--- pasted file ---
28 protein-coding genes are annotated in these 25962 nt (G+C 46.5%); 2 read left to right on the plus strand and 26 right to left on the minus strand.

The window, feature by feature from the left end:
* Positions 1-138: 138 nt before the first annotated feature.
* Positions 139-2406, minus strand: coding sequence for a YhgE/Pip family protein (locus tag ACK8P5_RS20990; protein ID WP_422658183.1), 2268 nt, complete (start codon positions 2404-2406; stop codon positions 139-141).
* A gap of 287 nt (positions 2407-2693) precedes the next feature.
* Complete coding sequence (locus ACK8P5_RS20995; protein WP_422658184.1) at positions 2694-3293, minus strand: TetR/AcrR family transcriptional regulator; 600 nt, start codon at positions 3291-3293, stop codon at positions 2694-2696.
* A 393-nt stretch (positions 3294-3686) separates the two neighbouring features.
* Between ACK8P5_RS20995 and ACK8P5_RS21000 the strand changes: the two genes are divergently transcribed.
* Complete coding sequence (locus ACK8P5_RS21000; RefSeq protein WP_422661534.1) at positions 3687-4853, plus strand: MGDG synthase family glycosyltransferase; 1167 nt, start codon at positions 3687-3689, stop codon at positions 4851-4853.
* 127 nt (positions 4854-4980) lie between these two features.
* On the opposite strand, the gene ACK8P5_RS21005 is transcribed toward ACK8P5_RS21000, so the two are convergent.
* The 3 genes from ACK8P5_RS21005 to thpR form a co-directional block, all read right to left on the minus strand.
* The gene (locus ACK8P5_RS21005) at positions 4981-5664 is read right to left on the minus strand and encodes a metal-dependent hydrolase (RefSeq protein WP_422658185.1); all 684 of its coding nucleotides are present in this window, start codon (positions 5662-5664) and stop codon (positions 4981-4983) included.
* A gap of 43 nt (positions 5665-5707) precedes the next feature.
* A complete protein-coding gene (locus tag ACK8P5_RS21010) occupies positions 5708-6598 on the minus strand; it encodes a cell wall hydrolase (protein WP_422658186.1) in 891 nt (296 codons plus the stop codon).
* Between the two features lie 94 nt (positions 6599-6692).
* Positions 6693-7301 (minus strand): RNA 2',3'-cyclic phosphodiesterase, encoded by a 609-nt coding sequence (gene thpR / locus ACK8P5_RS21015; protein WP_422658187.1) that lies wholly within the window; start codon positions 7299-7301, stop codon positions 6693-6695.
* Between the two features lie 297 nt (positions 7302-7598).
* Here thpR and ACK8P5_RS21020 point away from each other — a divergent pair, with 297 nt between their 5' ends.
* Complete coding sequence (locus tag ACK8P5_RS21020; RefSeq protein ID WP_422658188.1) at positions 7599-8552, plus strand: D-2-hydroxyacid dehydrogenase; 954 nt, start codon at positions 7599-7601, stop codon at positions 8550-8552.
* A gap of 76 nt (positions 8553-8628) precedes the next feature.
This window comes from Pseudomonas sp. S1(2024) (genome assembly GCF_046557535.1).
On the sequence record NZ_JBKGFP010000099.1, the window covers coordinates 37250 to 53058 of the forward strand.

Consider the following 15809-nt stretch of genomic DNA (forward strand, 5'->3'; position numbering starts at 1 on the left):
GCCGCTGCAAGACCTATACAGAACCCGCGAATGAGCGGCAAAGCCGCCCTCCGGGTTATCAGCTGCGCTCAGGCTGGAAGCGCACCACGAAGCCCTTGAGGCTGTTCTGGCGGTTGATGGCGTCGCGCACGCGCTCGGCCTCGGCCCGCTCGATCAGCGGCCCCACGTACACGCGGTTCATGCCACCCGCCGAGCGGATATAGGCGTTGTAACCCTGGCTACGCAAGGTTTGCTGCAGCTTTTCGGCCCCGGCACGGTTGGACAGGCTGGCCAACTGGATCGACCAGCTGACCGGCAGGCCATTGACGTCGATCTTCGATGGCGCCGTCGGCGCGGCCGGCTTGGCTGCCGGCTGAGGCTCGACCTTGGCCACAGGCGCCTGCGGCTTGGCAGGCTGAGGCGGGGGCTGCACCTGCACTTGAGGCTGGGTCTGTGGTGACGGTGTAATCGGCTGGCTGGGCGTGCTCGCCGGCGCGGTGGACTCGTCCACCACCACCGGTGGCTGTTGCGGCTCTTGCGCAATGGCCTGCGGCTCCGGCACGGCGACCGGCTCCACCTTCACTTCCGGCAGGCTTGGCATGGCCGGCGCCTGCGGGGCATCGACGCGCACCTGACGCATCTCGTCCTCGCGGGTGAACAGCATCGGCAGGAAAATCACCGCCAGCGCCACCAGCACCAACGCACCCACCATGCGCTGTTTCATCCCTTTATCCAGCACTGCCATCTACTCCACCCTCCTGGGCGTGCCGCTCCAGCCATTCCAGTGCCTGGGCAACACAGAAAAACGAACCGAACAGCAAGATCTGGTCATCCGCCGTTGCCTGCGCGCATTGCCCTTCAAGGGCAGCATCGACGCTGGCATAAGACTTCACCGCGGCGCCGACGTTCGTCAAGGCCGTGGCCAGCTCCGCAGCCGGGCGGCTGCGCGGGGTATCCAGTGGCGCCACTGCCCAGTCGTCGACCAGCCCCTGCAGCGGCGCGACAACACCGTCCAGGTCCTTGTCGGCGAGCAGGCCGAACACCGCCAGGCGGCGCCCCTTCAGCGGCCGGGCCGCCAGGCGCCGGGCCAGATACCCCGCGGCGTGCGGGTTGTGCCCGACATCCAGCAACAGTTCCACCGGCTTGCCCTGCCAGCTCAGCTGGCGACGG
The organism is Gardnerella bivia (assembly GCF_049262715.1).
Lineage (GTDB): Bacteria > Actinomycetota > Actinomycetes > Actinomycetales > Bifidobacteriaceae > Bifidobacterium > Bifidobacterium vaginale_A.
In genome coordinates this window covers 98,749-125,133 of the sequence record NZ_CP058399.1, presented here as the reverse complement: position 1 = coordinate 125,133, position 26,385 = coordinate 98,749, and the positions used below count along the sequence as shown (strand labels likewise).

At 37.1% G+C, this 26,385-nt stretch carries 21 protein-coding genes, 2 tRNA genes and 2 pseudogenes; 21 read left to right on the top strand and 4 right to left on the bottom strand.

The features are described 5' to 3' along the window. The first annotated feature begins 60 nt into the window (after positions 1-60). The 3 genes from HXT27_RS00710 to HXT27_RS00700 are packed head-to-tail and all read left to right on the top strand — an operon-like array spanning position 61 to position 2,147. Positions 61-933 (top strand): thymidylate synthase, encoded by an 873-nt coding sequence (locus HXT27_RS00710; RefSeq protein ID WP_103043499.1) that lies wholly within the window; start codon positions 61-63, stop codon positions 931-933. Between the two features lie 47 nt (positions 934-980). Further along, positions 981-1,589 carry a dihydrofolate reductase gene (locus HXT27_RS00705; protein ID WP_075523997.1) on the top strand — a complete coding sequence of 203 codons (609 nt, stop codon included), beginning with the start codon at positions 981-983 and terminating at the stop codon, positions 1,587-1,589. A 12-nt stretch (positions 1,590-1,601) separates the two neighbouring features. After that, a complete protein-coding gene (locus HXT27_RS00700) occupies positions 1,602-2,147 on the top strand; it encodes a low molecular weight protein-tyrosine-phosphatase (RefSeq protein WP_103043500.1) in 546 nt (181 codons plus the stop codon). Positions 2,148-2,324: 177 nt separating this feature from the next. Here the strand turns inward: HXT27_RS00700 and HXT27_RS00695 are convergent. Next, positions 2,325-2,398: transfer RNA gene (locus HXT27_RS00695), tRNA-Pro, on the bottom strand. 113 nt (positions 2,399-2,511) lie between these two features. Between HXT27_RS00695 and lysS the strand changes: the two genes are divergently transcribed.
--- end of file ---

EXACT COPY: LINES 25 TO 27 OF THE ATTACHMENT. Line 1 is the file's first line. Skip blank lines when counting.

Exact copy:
GCCGCTGCAAGACCTATACAGAACCCGCGAATGAGCGGCAAAGCCGCCCTCCGGGTTATCAGCTGCGCTCAGGCTGGAAGCGCACCACGAAGCCCTTGAGGCTGTTCTGGCGGTTGATGGCGTCGCGCACGCGCTCGGCCTCGGCCCGCTCGATCAGCGGCCCCACGTACACGCGGTTCATGCCACCCGCCGAGCGGATATAGGCGTTGTAACCCTGGCTACGCAAGGTTTGCTGCAGCTTTTCGGCCCCGGCACGGTTGGACAGGCTGGCCAACTGGATCGACCAGCTGACCGGCAGGCCATTGACGTCGATCTTCGATGGCGCCGTCGGCGCGGCCGGCTTGGCTGCCGGCTGAGGCTCGACCTTGGCCACAGGCGCCTGCGGCTTGGCAGGCTGAGGCGGGGGCTGCACCTGCACTTGAGGCTGGGTCTGTGGTGACGGTGTAATCGGCTGGCTGGGCGTGCTCGCCGGCGCGGTGGACTCGTCCACCACCACCGGTGGCTGTTGCGGCTCTTGCGCAATGGCCTGCGGCTCCGGCACGGCGACCGGCTCCACCTTCACTTCCGGCAGGCTTGGCATGGCCGGCGCCTGCGGGGCATCGACGCGCACCTGACGCATCTCGTCCTCGCGGGTGAACAGCATCGGCAGGAAAATCACCGCCAGCGCCACCAGCACCAACGCACCCACCATGCGCTGTTTCATCCCTTTATCCAGCACTGCCATCTACTCCACCCTCCTGGGCGTGCCGCTCCAGCCATTCCAGTGCCTGGGCAACACAGAAAAACGAACCGAACAGCAAGATCTGGTCATCCGCCGTTGCCTGCGCGCATTGCCCTTCAAGGGCAGCATCGACGCTGGCATAAGACTTCACCGCGGCGCCGACGTTCGTCAAGGCCGTGGCCAGCTCCGCAGCCGGGCGGCTGCGCGGGGTATCCAGTGGCGCCACTGCCCAGTCGTCGACCAGCCCCTGCAGCGGCGCGACAACACCGTCCAGGTCCTTGTCGGCGAGCAGGCCGAACACCGCCAGGCGGCGCCCCTTCAGCGGCCGGGCCGCCAGGCGCCGGGCCAGATACCCCGCGGCGTGCGGGTTGTGCCCGACATCCAGCAACAGTTCCACCGGCTTGCCCTGCCAGCTCAGCTGGCGACGG
The organism is Gardnerella bivia (assembly GCF_049262715.1).
Lineage (GTDB): Bacteria > Actinomycetota > Actinomycetes > Actinomycetales > Bifidobacteriaceae > Bifidobacterium > Bifidobacterium vaginale_A.